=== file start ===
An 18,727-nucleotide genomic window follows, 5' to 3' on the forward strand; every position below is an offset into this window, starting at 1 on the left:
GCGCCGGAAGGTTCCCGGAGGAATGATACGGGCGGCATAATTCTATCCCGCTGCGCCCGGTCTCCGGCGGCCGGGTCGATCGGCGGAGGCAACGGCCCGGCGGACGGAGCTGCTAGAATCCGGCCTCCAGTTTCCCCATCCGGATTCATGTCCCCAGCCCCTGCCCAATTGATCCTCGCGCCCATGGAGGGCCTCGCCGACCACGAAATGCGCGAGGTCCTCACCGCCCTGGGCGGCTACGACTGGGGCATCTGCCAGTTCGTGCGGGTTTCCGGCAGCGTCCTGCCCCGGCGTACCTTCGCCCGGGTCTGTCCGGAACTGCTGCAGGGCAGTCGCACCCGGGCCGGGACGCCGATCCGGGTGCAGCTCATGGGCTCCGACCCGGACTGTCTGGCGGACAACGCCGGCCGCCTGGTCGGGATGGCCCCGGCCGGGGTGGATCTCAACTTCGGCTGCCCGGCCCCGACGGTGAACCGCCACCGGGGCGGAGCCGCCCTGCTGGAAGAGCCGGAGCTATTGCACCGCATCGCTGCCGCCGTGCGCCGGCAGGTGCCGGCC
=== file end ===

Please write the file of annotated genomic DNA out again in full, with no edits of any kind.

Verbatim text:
An 18,727-nucleotide genomic window follows, 5' to 3' on the forward strand; every position below is an offset into this window, starting at 1 on the left:
GCGCCGGAAGGTTCCCGGAGGAATGATACGGGCGGCATAATTCTATCCCGCTGCGCCCGGTCTCCGGCGGCCGGGTCGATCGGCGGAGGCAACGGCCCGGCGGACGGAGCTGCTAGAATCCGGCCTCCAGTTTCCCCATCCGGATTCATGTCCCCAGCCCCTGCCCAATTGATCCTCGCGCCCATGGAGGGCCTCGCCGACCACGAAATGCGCGAGGTCCTCACCGCCCTGGGCGGCTACGACTGGGGCATCTGCCAGTTCGTGCGGGTTTCCGGCAGCGTCCTGCCCCGGCGTACCTTCGCCCGGGTCTGTCCGGAACTGCTGCAGGGCAGTCGCACCCGGGCCGGGACGCCGATCCGGGTGCAGCTCATGGGCTCCGACCCGGACTGTCTGGCGGACAACGCCGGCCGCCTGGTCGGGATGGCCCCGGCCGGGGTGGATCTCAACTTCGGCTGCCCGGCCCCGACGGTGAACCGCCACCGGGGCGGAGCCGCCCTGCTGGAAGAGCCGGAGCTATTGCACCGCATCGCTGCCGCCGTGCGCCGGCAGGTGCCGGCC